Monday , June 21 2021

Gene-edited twins: China bioethics tests



'Head transplant'

The Italian surgeon Sergio Canavero sparked controversy last year when he claimed to have conducted the world's first head transplant on a corpse at a Chinese hospital, the state-run Global Times reported at the time, although other scientists have called their claims overblown.

On Sunday He, who was educated at Stanford University, announced in a YouTube video that he had used CRISPR, a technique that allows scientists to remove and replace a strand with pinpoint precision, to modify the twins' DNA.

The tool has not been used in human trials in the United States, although doctors in China have been applying it to treat cancer patients.

Qiu Renzong, former vice president of the Chinese health minister's ethics committee, accused him of obtaining a "fraudulent" ethics review by going to another hospital for review as opposed to obtaining approval from his own university, adding he was destroying the reputation of Chinese scientists .

Qiu said that lack of regulation means that scientists often face no punishments as they are only required to abide by the rules of their institutions, which may not stipulate punishments for misconduct.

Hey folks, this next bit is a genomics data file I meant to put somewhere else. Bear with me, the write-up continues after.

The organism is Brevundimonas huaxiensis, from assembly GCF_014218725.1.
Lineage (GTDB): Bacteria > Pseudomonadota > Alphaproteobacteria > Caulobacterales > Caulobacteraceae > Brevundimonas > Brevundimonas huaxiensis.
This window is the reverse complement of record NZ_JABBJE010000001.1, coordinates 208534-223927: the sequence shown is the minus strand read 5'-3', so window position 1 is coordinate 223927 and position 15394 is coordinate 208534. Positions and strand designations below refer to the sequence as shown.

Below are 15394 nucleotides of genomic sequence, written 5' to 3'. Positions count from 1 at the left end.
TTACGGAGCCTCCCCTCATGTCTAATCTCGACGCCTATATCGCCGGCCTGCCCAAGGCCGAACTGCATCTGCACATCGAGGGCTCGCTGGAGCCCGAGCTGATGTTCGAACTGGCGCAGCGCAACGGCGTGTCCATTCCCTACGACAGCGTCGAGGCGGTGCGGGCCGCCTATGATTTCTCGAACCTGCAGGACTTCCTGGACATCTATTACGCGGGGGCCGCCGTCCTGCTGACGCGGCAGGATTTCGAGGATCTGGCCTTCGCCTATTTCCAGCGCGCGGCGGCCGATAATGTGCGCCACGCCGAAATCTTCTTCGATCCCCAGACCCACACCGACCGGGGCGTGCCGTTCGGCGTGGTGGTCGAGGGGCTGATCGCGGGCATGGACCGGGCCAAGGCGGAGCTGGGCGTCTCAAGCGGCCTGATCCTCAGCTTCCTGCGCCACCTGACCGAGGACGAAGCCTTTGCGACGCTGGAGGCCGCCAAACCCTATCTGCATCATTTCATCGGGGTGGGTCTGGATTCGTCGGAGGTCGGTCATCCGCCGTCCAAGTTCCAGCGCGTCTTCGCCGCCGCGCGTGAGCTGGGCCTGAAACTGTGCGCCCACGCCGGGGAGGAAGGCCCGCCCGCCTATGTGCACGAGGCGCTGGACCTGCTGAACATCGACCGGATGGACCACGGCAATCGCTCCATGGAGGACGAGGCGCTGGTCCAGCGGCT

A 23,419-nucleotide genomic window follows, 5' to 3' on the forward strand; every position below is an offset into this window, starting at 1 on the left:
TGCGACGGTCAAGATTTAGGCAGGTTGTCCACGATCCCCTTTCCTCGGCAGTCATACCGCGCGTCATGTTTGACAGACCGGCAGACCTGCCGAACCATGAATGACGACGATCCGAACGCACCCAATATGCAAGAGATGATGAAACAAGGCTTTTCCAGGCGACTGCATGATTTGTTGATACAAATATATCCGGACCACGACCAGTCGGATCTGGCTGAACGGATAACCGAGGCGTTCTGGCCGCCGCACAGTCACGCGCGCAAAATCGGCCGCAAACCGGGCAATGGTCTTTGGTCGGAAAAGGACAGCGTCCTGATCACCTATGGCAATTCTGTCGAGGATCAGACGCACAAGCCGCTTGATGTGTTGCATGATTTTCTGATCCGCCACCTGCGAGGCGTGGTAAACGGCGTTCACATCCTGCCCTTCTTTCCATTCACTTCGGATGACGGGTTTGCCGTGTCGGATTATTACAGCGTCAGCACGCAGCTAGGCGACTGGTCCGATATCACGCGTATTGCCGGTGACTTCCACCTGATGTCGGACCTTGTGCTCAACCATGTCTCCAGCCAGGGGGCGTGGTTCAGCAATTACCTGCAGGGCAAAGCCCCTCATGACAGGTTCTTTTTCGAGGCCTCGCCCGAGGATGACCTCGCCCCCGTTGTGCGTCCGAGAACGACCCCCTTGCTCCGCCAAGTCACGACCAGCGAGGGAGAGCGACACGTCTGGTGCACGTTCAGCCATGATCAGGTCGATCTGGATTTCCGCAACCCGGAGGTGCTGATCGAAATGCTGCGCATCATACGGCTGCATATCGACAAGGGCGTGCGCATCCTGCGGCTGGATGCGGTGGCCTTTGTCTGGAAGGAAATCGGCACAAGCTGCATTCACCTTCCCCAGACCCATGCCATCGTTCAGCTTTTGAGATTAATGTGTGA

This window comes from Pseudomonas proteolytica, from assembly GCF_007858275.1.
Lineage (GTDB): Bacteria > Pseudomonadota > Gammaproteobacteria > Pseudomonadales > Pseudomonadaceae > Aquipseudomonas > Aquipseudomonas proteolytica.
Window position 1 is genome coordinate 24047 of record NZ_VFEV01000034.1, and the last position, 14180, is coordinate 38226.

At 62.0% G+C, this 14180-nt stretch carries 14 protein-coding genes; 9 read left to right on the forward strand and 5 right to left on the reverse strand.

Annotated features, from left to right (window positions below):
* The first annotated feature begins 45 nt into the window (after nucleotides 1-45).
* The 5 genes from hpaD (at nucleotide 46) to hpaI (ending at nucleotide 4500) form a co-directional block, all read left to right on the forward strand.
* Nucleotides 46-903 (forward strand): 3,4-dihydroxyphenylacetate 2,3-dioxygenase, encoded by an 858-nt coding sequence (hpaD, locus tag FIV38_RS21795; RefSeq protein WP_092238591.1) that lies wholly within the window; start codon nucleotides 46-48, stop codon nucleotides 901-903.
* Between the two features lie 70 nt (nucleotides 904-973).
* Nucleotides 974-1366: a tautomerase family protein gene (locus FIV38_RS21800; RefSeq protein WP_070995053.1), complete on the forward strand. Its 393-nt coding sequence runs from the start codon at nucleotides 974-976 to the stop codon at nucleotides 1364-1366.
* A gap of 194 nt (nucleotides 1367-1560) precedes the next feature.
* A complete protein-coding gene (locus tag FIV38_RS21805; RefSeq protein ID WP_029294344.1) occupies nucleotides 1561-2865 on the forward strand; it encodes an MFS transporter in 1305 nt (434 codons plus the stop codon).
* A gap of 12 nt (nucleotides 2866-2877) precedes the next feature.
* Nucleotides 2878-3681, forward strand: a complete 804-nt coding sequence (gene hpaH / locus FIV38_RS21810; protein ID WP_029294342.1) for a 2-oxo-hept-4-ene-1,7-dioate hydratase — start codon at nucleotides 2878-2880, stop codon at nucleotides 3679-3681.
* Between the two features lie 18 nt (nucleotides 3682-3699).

"People say the minister is without teeth, can not bite people. So we try to provide the teeth to the minister head, so they can muzzle people when people violate the regulations," he told reporters in English at a conference editing gene in Hong Kong.

"The mainland is very protective of scientists, if you make some small mistake, that's the end of it, there's no punishment. I suggest that they should be punished," he added.

'Crazy' experiment

With a skeptical research community waiting for evidence of His claims, the scientist is expected to speak at the same conference in Hong Kong on Wednesday and Thursday.

He, who works from a lab in the southern Chinese city of Shenzhen, faces scrutiny on the mainland too, with the National Health Commission ordering an investigation into the case.

A group of 122 Chinese scientists signed a joint statement calling the experiment "crazy" and said it was unfair to other scientists who stick to "the moral bottom line."

The Southern University of Science and Technology, where He Works, said he had been on unpaid leave since February and his research is a "serious violation of academic ethics and norms."

A notice from Shenzhen's medical ethics authority said that all medical organizations should establish an ethics review committee before undertaking biomedical research on humans, and the ethics board of the hospital involved had not completed its registration as required.

He has defended his research in another video, saying that he is trying to help families who carry genetic diseases.

"We believe ethics are on our side of history. Look back to the 1970s with Louise Brown. The same fears and criticisms are now repeated," he said, referring to the first person to be born through in vitro fertilization.


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